Types of Immunoglobulins In Multiple Myeloma

The types of immunoglobulins (antibodies) produced by multiple myeloma cells often vary between myeloma patients. The myeloma proteins crowd out the normally functioning immunoglobulins, resulting in high levels of protein in blood. The proliferation of abnormal immunoglobulins offer no benefit to the body, ultimately leading to many detrimental health effects such as, kidney impairment, interference with blood cell production or an impaired immune system.

Each immunoglobulin is made up of four protein chains: two long chains (called heavy chains) and two shorter chains (called light chains). Immunoglobulins are classified into one of five classes according to its heavy chain. Each class has a unique type of heavy chain that is defined by use of a Greek letter: gamma (IgG), alpha (IgA), mu (IgM), epsilon (IgE), or delta (IgD). Normally, a plasma cell makes one of these five major classes of immunoglobulin, and each type of immunoglobulin has a slightly different function in the body. Doctors measure these monoclonal proteins with a blood test called electrophoresis. The immunoglobulin class normally present in the largest amounts in blood is IgG, followed by IgA and IgM. IgD and IgE are present in very small amounts in the blood. IgG accounts for about 60% to 70% of all multiple myeloma cases, and IgA accounts for about 20% of cases. Immunoglobulin light chains are defined by use of the Greek letters kappa or lambda.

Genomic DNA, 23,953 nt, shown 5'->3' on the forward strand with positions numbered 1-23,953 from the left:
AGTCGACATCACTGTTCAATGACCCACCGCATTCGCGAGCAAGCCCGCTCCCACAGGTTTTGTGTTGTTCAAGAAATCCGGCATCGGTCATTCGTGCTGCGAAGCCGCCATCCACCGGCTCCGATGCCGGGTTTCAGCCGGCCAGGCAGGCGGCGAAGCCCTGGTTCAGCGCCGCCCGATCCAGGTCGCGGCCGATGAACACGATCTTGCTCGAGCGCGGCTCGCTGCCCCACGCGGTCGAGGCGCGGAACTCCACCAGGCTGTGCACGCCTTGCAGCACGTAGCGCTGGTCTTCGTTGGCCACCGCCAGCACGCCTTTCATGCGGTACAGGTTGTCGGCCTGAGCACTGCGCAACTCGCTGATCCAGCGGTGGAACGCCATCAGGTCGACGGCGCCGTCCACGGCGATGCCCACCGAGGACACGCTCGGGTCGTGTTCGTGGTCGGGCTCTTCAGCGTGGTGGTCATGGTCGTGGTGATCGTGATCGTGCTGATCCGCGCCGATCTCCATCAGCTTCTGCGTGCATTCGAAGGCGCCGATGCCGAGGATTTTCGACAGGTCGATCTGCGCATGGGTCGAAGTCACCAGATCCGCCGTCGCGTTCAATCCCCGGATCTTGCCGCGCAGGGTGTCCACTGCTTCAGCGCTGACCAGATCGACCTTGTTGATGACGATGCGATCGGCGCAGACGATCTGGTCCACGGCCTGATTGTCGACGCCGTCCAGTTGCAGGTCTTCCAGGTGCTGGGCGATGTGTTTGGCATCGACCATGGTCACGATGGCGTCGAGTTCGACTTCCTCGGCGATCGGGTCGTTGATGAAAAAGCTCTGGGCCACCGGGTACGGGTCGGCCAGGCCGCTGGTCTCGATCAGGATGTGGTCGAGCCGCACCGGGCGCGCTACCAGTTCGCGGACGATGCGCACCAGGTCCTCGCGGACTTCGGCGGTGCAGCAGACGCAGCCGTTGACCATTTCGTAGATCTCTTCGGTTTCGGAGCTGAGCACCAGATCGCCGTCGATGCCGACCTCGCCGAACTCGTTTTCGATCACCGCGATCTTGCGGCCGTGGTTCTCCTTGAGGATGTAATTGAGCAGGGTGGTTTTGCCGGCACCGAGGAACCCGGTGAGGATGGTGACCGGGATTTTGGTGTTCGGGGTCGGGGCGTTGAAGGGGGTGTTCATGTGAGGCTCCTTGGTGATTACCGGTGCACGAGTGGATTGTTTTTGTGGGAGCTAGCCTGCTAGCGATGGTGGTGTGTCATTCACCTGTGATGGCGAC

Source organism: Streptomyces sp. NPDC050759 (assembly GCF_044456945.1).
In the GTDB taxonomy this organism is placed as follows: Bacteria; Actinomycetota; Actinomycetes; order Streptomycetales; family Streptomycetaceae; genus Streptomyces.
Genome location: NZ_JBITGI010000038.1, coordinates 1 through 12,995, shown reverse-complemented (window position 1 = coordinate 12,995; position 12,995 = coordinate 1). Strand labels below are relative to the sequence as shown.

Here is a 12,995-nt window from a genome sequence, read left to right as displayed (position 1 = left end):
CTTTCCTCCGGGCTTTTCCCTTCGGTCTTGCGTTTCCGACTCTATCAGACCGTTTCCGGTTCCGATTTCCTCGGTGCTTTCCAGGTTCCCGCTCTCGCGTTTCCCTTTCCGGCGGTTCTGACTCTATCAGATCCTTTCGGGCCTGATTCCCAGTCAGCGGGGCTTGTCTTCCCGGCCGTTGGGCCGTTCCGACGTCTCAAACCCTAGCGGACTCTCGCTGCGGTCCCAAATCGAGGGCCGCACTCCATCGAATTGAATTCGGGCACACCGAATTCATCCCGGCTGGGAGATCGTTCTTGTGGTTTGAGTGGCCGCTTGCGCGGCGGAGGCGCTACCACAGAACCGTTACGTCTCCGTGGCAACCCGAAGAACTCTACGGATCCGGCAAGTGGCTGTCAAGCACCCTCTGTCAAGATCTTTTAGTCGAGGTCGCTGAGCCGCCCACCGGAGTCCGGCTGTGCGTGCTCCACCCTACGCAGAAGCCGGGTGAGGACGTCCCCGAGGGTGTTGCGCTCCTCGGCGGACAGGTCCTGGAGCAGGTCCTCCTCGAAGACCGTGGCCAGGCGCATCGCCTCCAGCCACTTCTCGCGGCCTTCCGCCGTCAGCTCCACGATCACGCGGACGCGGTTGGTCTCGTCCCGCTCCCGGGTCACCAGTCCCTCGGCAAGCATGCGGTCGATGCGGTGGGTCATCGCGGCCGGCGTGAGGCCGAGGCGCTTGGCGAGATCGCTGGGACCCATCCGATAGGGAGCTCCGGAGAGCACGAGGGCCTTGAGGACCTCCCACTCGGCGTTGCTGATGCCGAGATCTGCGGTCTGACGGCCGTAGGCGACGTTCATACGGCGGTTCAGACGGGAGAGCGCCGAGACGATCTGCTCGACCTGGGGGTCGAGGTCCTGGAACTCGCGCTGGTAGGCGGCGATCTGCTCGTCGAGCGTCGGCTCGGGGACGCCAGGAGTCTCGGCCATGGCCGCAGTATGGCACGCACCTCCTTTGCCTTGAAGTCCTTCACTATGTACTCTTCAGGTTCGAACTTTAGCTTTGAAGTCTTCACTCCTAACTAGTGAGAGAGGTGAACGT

The proteins produced by the multiple myeloma cells help determine the type of multiple myeloma. Understanding the proteins also involved also allows doctors to determine the best approach for multiple myeloma treatment. The five classes of immunoglobulins are present in most cases of symptomatic myeloma. In some cases, the plasma cells may produce incomplete immunoglobulins (light chain myeloma), or they may not secrete them at all (non-secretory myeloma).